Johnson is given hope of role at World Cup

England manager says Manchester City winger deserves international call-up – and forces Wembley into action over pitch
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Fabio Capello has given his broadest hint yet that he will give the Manchester City winger Adam Johnson the chance to make a late bid for a place in the England squad at the World Cup finals in June.

The England manager said yesterday in an interview with La Gazzetta dello Sport that Johnson was the only young uncapped English player to have caught his eye and suggested that the 22-year-old would get his opportunity in England's end-of-season friendlies. "He [Johnson] has come up from the Championship at Middlesbrough, where he played in a different position, and he's done well with Manchester City. Now it's important he gets some international experience."

Johnson, who has 19 caps for England Under-21s, stands out because he is a left-footed player who can operate on the right wing. With David Beckham out injured and Aaron Lennon still struggling for fitness having not played since 28 December, the City winger is an intriguing prospect.

Four years ago, Sven Goran Eriksson picked Theo Walcott for his 2006 World Cup squad despite the fact that he had never seen the 17-year-old – then still yet to make his Arsenal debut – play. Johnson is much less of a risk and has played 11 games for City since his £7m transfer in January.

The Sunderland-born player scored his first goal for City last month, a last-minute equaliser against Sunderland that he curled in from the right wing with his left-foot. His build and upright dribbling style, developed at Middlesbrough's academy, has led to comparisons with Chris Waddle, one of England's key World Cup players 20 years ago.

If he was to give Johnson a chance, Capello would have to name him in his 30-man provisional squad that is announced on 16 May ahead of the friendlies against Mexico and Japan.

The Italian was sure that Wayne Rooney would be fit to play at the World, despite his recent injury problems. "I perfectly understand Sir Alex Ferguson's decision to play Rooney [against Bayern Munich in the Champions League], because he knows how important Rooney is psychologically for the whole team," he said. "I do not think he took an unnecessary risk. If Sir Alex played Rooney after the pre-match tests, clearly his conditions allowed him to do so."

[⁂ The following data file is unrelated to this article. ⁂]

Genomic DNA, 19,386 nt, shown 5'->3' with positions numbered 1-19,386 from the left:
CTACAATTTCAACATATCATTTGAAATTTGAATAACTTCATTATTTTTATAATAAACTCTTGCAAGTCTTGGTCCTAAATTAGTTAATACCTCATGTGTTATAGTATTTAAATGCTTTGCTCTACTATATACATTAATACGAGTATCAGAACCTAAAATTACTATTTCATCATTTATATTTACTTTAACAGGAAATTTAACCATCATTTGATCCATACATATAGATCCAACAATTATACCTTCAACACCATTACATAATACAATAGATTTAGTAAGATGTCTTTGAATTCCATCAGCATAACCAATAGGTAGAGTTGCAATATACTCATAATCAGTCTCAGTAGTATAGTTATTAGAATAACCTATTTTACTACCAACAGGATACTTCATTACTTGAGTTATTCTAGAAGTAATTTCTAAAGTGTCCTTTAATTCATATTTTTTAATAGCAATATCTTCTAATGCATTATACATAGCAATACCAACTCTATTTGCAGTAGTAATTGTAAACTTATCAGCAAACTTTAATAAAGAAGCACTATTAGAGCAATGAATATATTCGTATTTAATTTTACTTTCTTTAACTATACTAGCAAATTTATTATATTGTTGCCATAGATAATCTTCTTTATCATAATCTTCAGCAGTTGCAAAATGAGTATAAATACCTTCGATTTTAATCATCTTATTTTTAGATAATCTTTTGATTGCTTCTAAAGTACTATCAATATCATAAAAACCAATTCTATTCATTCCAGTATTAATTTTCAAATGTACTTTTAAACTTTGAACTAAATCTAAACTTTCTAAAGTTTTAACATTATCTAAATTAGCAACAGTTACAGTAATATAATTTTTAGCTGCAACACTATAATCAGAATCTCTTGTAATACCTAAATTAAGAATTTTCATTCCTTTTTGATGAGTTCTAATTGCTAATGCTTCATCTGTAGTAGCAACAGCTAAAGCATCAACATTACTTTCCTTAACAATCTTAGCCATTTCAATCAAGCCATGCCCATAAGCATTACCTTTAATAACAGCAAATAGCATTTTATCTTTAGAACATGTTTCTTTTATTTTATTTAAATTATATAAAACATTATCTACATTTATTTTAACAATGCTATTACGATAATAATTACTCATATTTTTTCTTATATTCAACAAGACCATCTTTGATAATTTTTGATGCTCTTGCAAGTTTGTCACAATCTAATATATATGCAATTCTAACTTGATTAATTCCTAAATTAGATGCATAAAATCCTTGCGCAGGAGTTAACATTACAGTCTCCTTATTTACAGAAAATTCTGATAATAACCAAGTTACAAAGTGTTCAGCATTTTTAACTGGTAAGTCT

Capello also suggested that he believed Ashley Cole would be fit enough to be selected for the final squad on 1 June. The Capello camp have continued in their efforts to get Wayne Bridge to reverse his decision to retire from international football but the return of Cole should make the left-back position a more straightforward proposition. "If Ashley Cole comes back by the end of the season it means he's fit," Capello said. "He'll need to play, but this is a better problem than having to get someone back to fitness".

As for the remote location of England's training camp in the town of Phokeng outside Rustenburg in the north-west province, Capello joked that his staff would try to stop the players getting bored. "We'll try to come up with creative pastimes," he said. "But do not expect me to send the players to the casinos in Sun City."

Capello also addressed concerns about the Wembley pitch. "I was surprised to see players sliding so much on the new surface [during the FA Cup semi-final] last Saturday," he said. "We had some problems with the pitch at the start of our WC campaign, but they had been sorted. Given that Wembley is not only used for football games, I expect that all will be adjusted once again." Wembley officials have called a meeting with pitch experts from the Institute of Groundsmanship on Monday to try to solve the problem.